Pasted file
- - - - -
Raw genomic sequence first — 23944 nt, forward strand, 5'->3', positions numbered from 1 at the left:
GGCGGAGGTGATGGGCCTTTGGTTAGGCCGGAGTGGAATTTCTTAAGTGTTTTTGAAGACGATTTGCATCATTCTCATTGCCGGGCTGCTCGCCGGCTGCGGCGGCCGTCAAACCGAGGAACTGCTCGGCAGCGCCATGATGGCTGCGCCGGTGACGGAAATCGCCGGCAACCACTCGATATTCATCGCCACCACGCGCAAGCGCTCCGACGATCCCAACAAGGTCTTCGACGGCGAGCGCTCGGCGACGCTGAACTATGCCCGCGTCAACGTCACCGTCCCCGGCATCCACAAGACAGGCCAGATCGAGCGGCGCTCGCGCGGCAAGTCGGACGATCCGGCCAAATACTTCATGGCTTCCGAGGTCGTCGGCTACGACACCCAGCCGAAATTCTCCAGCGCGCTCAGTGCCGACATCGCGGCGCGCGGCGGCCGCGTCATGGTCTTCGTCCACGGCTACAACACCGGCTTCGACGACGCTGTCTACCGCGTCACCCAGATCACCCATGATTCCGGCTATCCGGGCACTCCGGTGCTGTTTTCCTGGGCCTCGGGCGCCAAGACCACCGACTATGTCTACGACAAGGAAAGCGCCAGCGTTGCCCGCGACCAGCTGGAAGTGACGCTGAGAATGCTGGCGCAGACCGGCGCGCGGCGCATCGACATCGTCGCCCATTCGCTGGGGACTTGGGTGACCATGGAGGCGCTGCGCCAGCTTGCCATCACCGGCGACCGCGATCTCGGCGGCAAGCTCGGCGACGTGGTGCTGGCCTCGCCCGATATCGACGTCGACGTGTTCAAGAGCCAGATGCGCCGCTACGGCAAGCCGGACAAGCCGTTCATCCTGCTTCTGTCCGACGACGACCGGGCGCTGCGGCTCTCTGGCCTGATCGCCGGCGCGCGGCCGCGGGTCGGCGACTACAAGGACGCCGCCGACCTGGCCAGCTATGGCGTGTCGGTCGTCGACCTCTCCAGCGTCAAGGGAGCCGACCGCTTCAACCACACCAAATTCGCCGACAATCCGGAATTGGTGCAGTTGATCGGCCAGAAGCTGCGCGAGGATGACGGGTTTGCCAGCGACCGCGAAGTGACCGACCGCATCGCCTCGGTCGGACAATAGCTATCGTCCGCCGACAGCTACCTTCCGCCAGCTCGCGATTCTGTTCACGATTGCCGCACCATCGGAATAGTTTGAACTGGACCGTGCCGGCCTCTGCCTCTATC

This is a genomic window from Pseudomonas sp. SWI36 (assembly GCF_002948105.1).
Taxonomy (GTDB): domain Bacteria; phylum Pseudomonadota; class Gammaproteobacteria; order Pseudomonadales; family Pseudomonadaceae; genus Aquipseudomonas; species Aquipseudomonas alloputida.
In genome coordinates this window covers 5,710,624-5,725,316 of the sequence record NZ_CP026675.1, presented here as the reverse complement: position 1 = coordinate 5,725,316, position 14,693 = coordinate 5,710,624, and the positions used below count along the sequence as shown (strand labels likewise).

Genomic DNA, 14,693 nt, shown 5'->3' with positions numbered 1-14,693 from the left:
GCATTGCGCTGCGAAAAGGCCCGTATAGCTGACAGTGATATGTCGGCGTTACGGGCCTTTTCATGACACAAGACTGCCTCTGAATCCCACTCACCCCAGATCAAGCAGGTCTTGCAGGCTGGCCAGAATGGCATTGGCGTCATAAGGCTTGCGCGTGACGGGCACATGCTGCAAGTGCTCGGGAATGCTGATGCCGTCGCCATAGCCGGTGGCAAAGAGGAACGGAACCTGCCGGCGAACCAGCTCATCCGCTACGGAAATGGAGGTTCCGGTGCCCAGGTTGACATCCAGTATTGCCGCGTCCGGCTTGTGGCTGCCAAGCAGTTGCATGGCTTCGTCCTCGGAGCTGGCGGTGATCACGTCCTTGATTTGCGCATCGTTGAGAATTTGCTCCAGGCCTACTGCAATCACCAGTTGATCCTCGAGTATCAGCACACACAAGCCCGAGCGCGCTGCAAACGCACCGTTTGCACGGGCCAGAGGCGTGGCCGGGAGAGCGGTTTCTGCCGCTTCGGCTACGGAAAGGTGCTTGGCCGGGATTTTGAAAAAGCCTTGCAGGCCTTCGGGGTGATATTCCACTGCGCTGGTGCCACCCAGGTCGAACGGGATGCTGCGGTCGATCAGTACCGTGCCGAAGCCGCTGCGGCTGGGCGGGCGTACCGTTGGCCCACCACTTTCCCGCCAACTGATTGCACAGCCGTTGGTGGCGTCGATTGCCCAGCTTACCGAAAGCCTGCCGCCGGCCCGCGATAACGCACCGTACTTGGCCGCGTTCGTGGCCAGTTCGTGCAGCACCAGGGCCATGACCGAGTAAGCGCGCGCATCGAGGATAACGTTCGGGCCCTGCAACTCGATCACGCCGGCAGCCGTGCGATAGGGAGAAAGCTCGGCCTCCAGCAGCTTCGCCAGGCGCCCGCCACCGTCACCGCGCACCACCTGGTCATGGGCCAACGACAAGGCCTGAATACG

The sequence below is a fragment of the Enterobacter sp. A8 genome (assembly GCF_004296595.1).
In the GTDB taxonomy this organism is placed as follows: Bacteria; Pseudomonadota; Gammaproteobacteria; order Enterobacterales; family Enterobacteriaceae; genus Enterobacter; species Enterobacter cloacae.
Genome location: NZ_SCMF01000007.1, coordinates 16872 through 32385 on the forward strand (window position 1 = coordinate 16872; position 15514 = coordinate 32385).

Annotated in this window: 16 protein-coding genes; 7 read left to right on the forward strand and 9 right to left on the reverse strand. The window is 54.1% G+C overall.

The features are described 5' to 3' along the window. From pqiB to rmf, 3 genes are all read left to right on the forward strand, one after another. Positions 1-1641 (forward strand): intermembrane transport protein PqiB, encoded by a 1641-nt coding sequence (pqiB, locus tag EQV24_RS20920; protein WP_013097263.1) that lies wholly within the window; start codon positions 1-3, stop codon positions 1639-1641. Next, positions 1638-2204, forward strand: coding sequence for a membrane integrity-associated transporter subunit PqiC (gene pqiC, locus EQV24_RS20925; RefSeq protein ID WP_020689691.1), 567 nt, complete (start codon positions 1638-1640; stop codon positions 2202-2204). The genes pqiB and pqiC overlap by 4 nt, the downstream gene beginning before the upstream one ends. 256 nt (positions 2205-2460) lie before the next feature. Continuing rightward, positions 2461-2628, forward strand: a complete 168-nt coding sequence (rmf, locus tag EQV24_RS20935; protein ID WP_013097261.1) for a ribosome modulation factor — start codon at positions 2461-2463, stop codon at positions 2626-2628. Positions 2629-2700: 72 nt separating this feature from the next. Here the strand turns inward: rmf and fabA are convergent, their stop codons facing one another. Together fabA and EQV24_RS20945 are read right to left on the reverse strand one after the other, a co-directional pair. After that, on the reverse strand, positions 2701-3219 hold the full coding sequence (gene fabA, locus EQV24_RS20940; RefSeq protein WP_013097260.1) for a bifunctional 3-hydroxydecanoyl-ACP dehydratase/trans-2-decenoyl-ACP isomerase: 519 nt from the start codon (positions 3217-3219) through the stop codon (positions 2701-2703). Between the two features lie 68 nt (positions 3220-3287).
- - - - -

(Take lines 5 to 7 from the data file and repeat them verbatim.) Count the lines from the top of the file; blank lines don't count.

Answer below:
In genome coordinates this window covers 5,710,624-5,725,316 of the sequence record NZ_CP026675.1, presented here as the reverse complement: position 1 = coordinate 5,725,316, position 14,693 = coordinate 5,710,624, and the positions used below count along the sequence as shown (strand labels likewise).

Genomic DNA, 14,693 nt, shown 5'->3' with positions numbered 1-14,693 from the left:
GCATTGCGCTGCGAAAAGGCCCGTATAGCTGACAGTGATATGTCGGCGTTACGGGCCTTTTCATGACACAAGACTGCCTCTGAATCCCACTCACCCCAGATCAAGCAGGTCTTGCAGGCTGGCCAGAATGGCATTGGCGTCATAAGGCTTGCGCGTGACGGGCACATGCTGCAAGTGCTCGGGAATGCTGATGCCGTCGCCATAGCCGGTGGCAAAGAGGAACGGAACCTGCCGGCGAACCAGCTCATCCGCTACGGAAATGGAGGTTCCGGTGCCCAGGTTGACATCCAGTATTGCCGCGTCCGGCTTGTGGCTGCCAAGCAGTTGCATGGCTTCGTCCTCGGAGCTGGCGGTGATCACGTCCTTGATTTGCGCATCGTTGAGAATTTGCTCCAGGCCTACTGCAATCACCAGTTGATCCTCGAGTATCAGCACACACAAGCCCGAGCGCGCTGCAAACGCACCGTTTGCACGGGCCAGAGGCGTGGCCGGGAGAGCGGTTTCTGCCGCTTCGGCTACGGAAAGGTGCTTGGCCGGGATTTTGAAAAAGCCTTGCAGGCCTTCGGGGTGATATTCCACTGCGCTGGTGCCACCCAGGTCGAACGGGATGCTGCGGTCGATCAGTACCGTGCCGAAGCCGCTGCGGCTGGGCGGGCGTACCGTTGGCCCACCACTTTCCCGCCAACTGATTGCACAGCCGTTGGTGGCGTCGATTGCCCAGCTTACCGAAAGCCTGCCGCCGGCCCGCGATAACGCACCGTACTTGGCCGCGTTCGTGGCCAGTTCGTGCAGCACCAGGGCCATGACCGAGTAAGCGCGCGCATCGAGGATAACGTTCGGGCCCTGCAACTCGATCACGCCGGCAGCCGTGCGATAGGGAGAAAGCTCGGCCTCCAGCAGCTTCGCCAGGCGCCCGCCACCGTCACCGCGCACCACCTGGTCATGGGCCAACGACAAGGCCTGAATACG